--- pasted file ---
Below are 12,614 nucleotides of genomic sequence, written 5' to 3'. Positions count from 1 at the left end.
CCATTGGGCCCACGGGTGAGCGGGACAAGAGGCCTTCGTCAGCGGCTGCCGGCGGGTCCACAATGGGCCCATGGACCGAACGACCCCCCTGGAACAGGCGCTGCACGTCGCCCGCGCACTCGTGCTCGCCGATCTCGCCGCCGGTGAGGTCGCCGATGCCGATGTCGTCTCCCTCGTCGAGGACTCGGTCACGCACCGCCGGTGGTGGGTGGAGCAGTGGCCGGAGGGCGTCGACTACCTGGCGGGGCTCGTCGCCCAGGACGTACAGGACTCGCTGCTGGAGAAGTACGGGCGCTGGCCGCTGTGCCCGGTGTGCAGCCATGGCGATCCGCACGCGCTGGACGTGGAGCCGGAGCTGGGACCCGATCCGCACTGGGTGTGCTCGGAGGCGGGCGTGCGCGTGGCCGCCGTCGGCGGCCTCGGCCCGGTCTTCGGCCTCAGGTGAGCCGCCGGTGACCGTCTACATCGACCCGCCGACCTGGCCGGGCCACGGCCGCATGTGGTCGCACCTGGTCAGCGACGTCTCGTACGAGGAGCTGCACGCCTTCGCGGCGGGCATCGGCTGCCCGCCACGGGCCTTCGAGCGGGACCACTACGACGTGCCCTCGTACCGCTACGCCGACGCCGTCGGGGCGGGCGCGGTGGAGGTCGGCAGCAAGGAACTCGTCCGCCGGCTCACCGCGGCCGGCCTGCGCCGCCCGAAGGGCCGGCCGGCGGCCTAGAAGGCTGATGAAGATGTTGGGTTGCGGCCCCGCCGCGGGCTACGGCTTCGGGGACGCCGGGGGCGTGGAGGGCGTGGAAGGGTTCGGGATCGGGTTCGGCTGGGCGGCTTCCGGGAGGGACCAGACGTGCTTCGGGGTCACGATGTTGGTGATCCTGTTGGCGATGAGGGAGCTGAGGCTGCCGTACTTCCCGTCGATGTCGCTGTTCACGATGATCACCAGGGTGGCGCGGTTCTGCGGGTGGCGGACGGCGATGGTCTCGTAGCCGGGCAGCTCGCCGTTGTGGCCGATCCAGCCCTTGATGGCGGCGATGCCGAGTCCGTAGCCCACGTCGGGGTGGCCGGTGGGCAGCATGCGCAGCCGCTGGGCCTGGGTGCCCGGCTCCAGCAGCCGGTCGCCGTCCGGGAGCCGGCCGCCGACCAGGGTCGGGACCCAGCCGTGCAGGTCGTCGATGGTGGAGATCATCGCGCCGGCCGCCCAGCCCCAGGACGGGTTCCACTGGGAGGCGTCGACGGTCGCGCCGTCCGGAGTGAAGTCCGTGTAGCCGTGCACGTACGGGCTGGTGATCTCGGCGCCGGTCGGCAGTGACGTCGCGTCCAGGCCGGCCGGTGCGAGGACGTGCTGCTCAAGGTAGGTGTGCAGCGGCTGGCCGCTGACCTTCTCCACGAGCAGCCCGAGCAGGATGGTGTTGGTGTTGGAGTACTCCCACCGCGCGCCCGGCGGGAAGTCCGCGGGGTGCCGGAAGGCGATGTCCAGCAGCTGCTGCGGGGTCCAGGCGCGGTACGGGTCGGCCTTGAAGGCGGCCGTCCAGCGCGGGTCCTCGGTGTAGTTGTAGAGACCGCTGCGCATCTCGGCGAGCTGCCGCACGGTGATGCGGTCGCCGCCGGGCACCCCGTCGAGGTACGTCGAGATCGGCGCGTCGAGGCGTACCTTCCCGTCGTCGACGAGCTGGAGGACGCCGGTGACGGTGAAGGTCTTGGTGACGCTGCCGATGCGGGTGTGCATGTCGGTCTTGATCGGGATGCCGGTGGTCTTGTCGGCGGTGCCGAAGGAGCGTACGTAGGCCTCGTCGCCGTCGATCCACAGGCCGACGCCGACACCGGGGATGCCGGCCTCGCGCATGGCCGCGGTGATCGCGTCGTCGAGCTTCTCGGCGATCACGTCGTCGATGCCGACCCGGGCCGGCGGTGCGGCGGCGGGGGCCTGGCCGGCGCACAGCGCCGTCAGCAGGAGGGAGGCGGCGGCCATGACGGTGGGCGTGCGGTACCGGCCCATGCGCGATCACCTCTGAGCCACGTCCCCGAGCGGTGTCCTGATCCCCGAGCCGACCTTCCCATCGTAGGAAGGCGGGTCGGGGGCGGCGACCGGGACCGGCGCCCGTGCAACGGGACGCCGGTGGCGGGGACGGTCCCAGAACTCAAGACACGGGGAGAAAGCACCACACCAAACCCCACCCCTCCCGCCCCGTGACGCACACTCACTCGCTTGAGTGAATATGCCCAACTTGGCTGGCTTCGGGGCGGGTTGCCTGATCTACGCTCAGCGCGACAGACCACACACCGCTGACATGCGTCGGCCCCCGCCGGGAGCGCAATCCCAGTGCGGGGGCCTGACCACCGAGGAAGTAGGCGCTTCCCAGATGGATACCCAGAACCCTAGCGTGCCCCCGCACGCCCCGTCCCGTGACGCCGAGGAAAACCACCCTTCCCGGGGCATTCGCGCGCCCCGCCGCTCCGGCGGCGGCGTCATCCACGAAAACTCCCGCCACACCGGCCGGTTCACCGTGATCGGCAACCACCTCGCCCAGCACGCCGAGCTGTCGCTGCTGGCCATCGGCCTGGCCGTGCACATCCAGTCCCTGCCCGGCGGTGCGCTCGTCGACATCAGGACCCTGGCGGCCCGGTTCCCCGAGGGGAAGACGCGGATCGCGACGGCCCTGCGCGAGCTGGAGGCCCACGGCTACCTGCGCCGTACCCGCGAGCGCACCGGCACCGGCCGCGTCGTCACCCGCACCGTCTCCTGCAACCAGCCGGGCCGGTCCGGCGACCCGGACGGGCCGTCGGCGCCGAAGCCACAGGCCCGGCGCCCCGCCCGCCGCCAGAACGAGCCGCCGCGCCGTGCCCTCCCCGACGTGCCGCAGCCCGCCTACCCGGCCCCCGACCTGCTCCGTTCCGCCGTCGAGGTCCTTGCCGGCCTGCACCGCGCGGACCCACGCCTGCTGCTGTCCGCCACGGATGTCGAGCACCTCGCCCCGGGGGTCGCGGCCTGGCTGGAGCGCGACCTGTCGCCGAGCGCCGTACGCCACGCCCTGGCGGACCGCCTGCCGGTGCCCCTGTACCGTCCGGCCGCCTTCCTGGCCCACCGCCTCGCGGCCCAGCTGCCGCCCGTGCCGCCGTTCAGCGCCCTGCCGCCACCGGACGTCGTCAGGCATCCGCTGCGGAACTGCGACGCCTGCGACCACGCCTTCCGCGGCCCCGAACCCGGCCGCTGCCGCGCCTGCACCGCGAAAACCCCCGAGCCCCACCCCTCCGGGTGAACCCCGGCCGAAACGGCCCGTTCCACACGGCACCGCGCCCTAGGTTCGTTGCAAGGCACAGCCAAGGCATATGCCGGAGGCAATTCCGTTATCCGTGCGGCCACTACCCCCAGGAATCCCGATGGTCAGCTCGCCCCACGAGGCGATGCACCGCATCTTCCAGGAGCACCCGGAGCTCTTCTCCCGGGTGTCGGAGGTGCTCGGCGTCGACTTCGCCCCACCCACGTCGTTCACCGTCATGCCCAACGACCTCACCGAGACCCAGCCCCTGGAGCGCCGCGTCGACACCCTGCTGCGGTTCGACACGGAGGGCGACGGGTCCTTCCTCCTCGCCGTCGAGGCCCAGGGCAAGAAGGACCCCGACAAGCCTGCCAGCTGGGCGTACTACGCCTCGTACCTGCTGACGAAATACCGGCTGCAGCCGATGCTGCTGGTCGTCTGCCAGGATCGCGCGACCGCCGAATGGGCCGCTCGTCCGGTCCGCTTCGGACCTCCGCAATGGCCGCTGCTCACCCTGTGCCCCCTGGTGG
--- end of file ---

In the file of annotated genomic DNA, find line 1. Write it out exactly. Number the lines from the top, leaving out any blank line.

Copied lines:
Below are 12,614 nucleotides of genomic sequence, written 5' to 3'. Positions count from 1 at the left end.